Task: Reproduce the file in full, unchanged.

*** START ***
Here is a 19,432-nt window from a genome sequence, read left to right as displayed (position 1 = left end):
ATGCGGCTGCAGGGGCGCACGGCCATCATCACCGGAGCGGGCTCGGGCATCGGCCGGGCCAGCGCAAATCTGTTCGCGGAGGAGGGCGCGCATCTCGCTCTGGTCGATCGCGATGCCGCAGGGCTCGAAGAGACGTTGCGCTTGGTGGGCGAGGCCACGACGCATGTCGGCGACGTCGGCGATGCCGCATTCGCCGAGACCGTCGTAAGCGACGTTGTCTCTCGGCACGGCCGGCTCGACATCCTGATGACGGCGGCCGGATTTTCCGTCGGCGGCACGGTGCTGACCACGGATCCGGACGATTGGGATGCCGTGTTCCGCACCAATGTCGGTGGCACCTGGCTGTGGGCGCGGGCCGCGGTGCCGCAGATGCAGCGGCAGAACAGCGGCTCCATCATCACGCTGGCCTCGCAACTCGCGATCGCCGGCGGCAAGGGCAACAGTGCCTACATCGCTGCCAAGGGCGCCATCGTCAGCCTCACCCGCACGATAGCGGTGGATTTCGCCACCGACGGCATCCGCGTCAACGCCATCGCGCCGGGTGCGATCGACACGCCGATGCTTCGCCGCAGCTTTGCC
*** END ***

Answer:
Here is a 19,432-nt window from a genome sequence, read left to right as displayed (position 1 = left end):
ATGCGGCTGCAGGGGCGCACGGCCATCATCACCGGAGCGGGCTCGGGCATCGGCCGGGCCAGCGCAAATCTGTTCGCGGAGGAGGGCGCGCATCTCGCTCTGGTCGATCGCGATGCCGCAGGGCTCGAAGAGACGTTGCGCTTGGTGGGCGAGGCCACGACGCATGTCGGCGACGTCGGCGATGCCGCATTCGCCGAGACCGTCGTAAGCGACGTTGTCTCTCGGCACGGCCGGCTCGACATCCTGATGACGGCGGCCGGATTTTCCGTCGGCGGCACGGTGCTGACCACGGATCCGGACGATTGGGATGCCGTGTTCCGCACCAATGTCGGTGGCACCTGGCTGTGGGCGCGGGCCGCGGTGCCGCAGATGCAGCGGCAGAACAGCGGCTCCATCATCACGCTGGCCTCGCAACTCGCGATCGCCGGCGGCAAGGGCAACAGTGCCTACATCGCTGCCAAGGGCGCCATCGTCAGCCTCACCCGCACGATAGCGGTGGATTTCGCCACCGACGGCATCCGCGTCAACGCCATCGCGCCGGGTGCGATCGACACGCCGATGCTTCGCCGCAGCTTTGCC